Writing to Fr Mille about the death of an Oblate, Eugene noted the need to replace them with new candidates:
Heaven is filling up with our men. If it is consoling to see all those who have been taken from us die as men predestined, it is impossible not to be saddened at seeing our ranks thin out, without anyone coming forward to replace those who have gone to take possession of glory, since it is the reward promised those who persevere to the end.
To fill the ranks, Eugene had just opened the first Oblate juniorate. As this was the beginning of a long process of discernment and formation, Eugene reflected to the young Mille:
The little colony of Lumières is a source of hope, but it will have to live longer than I can count on to enjoy results of a good initiative that is so strong in its seedling state. You are still young enough to see the ear of corn forming, coming to maturity and you will gather it in jubilation; as for me it seems that I am destined only to sow in tears. If that be God’s will, I accept it.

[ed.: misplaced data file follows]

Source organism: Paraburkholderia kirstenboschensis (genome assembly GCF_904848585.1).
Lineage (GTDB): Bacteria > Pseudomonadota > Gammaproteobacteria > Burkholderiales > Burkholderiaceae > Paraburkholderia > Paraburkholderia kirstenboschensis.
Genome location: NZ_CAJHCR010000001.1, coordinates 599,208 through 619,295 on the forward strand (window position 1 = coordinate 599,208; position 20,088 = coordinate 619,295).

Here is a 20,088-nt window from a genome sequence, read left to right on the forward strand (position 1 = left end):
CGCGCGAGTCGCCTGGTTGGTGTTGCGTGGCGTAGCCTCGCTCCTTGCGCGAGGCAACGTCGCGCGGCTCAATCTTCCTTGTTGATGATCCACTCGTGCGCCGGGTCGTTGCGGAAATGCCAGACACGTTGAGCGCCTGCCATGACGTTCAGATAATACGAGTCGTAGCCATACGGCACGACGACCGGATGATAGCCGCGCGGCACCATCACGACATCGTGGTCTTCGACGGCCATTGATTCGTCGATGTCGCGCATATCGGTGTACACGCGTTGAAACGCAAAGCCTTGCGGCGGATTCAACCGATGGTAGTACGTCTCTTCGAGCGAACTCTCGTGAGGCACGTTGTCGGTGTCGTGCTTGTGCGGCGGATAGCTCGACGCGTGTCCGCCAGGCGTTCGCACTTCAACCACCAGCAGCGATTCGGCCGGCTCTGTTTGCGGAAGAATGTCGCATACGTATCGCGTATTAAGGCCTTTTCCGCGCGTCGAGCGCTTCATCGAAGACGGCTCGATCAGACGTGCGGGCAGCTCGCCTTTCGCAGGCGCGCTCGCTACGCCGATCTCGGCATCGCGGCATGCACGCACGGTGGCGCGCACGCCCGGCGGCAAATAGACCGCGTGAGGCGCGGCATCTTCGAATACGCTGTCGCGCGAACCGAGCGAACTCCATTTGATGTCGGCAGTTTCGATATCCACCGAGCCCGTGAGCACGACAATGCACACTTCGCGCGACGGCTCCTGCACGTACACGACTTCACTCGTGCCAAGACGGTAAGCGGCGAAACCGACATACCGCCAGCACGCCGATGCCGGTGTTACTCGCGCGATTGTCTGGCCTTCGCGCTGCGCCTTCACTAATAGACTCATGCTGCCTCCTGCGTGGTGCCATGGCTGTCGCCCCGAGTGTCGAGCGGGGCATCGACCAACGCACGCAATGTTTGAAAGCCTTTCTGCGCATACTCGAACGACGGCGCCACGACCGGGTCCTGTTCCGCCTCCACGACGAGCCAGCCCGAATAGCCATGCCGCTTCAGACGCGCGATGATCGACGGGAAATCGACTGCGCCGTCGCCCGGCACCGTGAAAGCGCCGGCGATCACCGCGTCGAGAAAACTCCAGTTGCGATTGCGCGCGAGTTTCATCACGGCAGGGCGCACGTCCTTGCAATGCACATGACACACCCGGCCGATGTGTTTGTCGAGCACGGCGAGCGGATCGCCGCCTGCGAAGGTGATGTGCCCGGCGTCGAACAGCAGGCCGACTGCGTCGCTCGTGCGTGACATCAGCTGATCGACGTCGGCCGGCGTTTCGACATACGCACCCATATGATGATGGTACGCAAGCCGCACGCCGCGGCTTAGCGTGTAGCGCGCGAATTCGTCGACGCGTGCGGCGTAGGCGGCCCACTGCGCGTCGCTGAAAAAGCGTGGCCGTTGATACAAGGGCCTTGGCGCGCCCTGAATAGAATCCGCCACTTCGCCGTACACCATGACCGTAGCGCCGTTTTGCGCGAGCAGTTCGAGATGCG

Letter to Jean Baptiste Mille, 16 April 1841, EO IX n 728
In his personal diary, Eugene wrote about this venture that today we call a pre-novitiate which was started
to receive the students that we have decided to admit to provide subjects for our novitiate which is completely depopulated. The trial that we did this year is encouraging. All the young people in this house of studies are animated with a good spirit. They burn with the desire to be worthy to beadmitted to the novitiate when they finish their classes.
To provide for their instruction, we brought our Oblates [ed. scholastics] to this house, those who have finished their theology as well as those whoare still taking courses. While studying themselves, they will make others work and their good example will strengthen them in their vocation. Those of our Fathers who have visited the house were delighted. Let us pray God to spread more and more of his heavenly blessing upon it.
Eugene de Mazenod’s Diary, 12 May 1841, EO XVIII